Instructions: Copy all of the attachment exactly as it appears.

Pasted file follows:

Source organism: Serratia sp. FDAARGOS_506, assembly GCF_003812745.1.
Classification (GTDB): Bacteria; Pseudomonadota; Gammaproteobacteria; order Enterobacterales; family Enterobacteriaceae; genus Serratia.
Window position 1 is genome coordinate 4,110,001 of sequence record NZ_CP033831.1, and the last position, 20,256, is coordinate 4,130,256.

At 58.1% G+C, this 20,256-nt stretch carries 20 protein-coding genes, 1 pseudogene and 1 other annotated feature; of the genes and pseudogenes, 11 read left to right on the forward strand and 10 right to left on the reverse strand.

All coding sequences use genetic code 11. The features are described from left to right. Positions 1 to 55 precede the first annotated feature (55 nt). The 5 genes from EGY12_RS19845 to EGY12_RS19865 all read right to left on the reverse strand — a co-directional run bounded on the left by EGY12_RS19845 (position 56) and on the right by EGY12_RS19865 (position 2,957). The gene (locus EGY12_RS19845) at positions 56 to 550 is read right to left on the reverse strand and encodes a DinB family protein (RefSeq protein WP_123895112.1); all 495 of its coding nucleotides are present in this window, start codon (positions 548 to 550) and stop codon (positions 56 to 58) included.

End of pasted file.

Source organism: Serratia sp. FDAARGOS_506, assembly GCF_003812745.1.
Classification (GTDB): Bacteria; Pseudomonadota; Gammaproteobacteria; order Enterobacterales; family Enterobacteriaceae; genus Serratia.
Window position 1 is genome coordinate 4,110,001 of sequence record NZ_CP033831.1, and the last position, 20,256, is coordinate 4,130,256.

At 58.1% G+C, this 20,256-nt stretch carries 20 protein-coding genes, 1 pseudogene and 1 other annotated feature; of the genes and pseudogenes, 11 read left to right on the forward strand and 10 right to left on the reverse strand.

All coding sequences use genetic code 11. The features are described from left to right. Positions 1 to 55 precede the first annotated feature (55 nt). The 5 genes from EGY12_RS19845 to EGY12_RS19865 all read right to left on the reverse strand — a co-directional run bounded on the left by EGY12_RS19845 (position 56) and on the right by EGY12_RS19865 (position 2,957). The gene (locus EGY12_RS19845) at positions 56 to 550 is read right to left on the reverse strand and encodes a DinB family protein (RefSeq protein WP_123895112.1); all 495 of its coding nucleotides are present in this window, start codon (positions 548 to 550) and stop codon (positions 56 to 58) included.